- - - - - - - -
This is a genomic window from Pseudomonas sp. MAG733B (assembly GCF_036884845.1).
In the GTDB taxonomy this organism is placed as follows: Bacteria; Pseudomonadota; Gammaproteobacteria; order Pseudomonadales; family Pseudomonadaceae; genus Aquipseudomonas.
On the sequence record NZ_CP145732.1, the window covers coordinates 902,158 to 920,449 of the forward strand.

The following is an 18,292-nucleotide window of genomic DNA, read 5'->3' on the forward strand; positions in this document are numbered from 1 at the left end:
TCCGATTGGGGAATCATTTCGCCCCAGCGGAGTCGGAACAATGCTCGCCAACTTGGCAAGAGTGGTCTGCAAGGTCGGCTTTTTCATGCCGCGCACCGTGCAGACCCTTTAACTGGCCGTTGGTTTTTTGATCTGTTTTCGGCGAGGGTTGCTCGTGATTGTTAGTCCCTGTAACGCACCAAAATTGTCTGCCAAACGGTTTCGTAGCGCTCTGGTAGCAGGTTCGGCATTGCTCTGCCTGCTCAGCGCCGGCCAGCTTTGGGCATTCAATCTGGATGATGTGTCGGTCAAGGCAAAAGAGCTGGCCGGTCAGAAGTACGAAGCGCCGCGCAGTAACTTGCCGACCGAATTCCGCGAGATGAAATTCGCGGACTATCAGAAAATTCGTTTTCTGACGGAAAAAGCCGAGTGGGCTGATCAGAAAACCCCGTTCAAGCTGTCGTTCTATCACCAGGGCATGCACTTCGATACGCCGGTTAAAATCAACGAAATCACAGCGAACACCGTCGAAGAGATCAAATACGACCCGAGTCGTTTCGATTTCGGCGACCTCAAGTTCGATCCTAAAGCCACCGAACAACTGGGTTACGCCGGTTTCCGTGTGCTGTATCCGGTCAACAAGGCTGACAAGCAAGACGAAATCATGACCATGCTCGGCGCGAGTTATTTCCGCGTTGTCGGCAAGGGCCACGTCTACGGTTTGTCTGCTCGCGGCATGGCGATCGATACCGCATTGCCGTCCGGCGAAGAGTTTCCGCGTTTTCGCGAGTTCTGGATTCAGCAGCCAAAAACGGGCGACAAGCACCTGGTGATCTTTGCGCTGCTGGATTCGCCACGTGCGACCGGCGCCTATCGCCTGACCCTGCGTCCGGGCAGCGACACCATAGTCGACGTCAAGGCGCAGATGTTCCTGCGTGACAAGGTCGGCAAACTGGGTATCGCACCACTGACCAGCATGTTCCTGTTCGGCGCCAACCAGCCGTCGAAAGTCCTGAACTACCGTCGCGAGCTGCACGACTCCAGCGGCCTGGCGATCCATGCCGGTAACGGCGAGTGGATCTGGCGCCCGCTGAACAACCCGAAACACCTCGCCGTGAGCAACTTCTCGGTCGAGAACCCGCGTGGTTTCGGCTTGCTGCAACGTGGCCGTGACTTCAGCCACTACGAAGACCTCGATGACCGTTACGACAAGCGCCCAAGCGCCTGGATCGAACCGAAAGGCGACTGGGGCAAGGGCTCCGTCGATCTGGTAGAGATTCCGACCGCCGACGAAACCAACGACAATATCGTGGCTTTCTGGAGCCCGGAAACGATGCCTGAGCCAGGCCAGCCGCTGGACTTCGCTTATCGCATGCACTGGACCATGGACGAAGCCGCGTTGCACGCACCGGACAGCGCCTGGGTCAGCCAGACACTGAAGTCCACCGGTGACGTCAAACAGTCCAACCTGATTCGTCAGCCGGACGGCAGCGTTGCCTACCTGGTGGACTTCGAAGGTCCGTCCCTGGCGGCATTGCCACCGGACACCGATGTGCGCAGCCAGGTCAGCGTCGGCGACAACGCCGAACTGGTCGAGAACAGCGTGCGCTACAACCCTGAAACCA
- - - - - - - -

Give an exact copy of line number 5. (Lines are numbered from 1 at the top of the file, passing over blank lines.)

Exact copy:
TCCGATTGGGGAATCATTTCGCCCCAGCGGAGTCGGAACAATGCTCGCCAACTTGGCAAGAGTGGTCTGCAAGGTCGGCTTTTTCATGCCGCGCACCGTGCAGACCCTTTAACTGGCCGTTGGTTTTTTGATCTGTTTTCGGCGAGGGTTGCTCGTGATTGTTAGTCCCTGTAACGCACCAAAATTGTCTGCCAAACGGTTTCGTAGCGCTCTGGTAGCAGGTTCGGCATTGCTCTGCCTGCTCAGCGCCGGCCAGCTTTGGGCATTCAATCTGGATGATGTGTCGGTCAAGGCAAAAGAGCTGGCCGGTCAGAAGTACGAAGCGCCGCGCAGTAACTTGCCGACCGAATTCCGCGAGATGAAATTCGCGGACTATCAGAAAATTCGTTTTCTGACGGAAAAAGCCGAGTGGGCTGATCAGAAAACCCCGTTCAAGCTGTCGTTCTATCACCAGGGCATGCACTTCGATACGCCGGTTAAAATCAACGAAATCACAGCGAACACCGTCGAAGAGATCAAATACGACCCGAGTCGTTTCGATTTCGGCGACCTCAAGTTCGATCCTAAAGCCACCGAACAACTGGGTTACGCCGGTTTCCGTGTGCTGTATCCGGTCAACAAGGCTGACAAGCAAGACGAAATCATGACCATGCTCGGCGCGAGTTATTTCCGCGTTGTCGGCAAGGGCCACGTCTACGGTTTGTCTGCTCGCGGCATGGCGATCGATACCGCATTGCCGTCCGGCGAAGAGTTTCCGCGTTTTCGCGAGTTCTGGATTCAGCAGCCAAAAACGGGCGACAAGCACCTGGTGATCTTTGCGCTGCTGGATTCGCCACGTGCGACCGGCGCCTATCGCCTGACCCTGCGTCCGGGCAGCGACACCATAGTCGACGTCAAGGCGCAGATGTTCCTGCGTGACAAGGTCGGCAAACTGGGTATCGCACCACTGACCAGCATGTTCCTGTTCGGCGCCAACCAGCCGTCGAAAGTCCTGAACTACCGTCGCGAGCTGCACGACTCCAGCGGCCTGGCGATCCATGCCGGTAACGGCGAGTGGATCTGGCGCCCGCTGAACAACCCGAAACACCTCGCCGTGAGCAACTTCTCGGTCGAGAACCCGCGTGGTTTCGGCTTGCTGCAACGTGGCCGTGACTTCAGCCACTACGAAGACCTCGATGACCGTTACGACAAGCGCCCAAGCGCCTGGATCGAACCGAAAGGCGACTGGGGCAAGGGCTCCGTCGATCTGGTAGAGATTCCGACCGCCGACGAAACCAACGACAATATCGTGGCTTTCTGGAGCCCGGAAACGATGCCTGAGCCAGGCCAGCCGCTGGACTTCGCTTATCGCATGCACTGGACCATGGACGAAGCCGCGTTGCACGCACCGGACAGCGCCTGGGTCAGCCAGACACTGAAGTCCACCGGTGACGTCAAACAGTCCAACCTGATTCGTCAGCCGGACGGCAGCGTTGCCTACCTGGTGGACTTCGAAGGTCCGTCCCTGGCGGCATTGCCACCGGACACCGATGTGCGCAGCCAGGTCAGCGTCGGCGACAACGCCGAACTGGTCGAGAACAGCGTGCGCTACAACCCTGAAACCA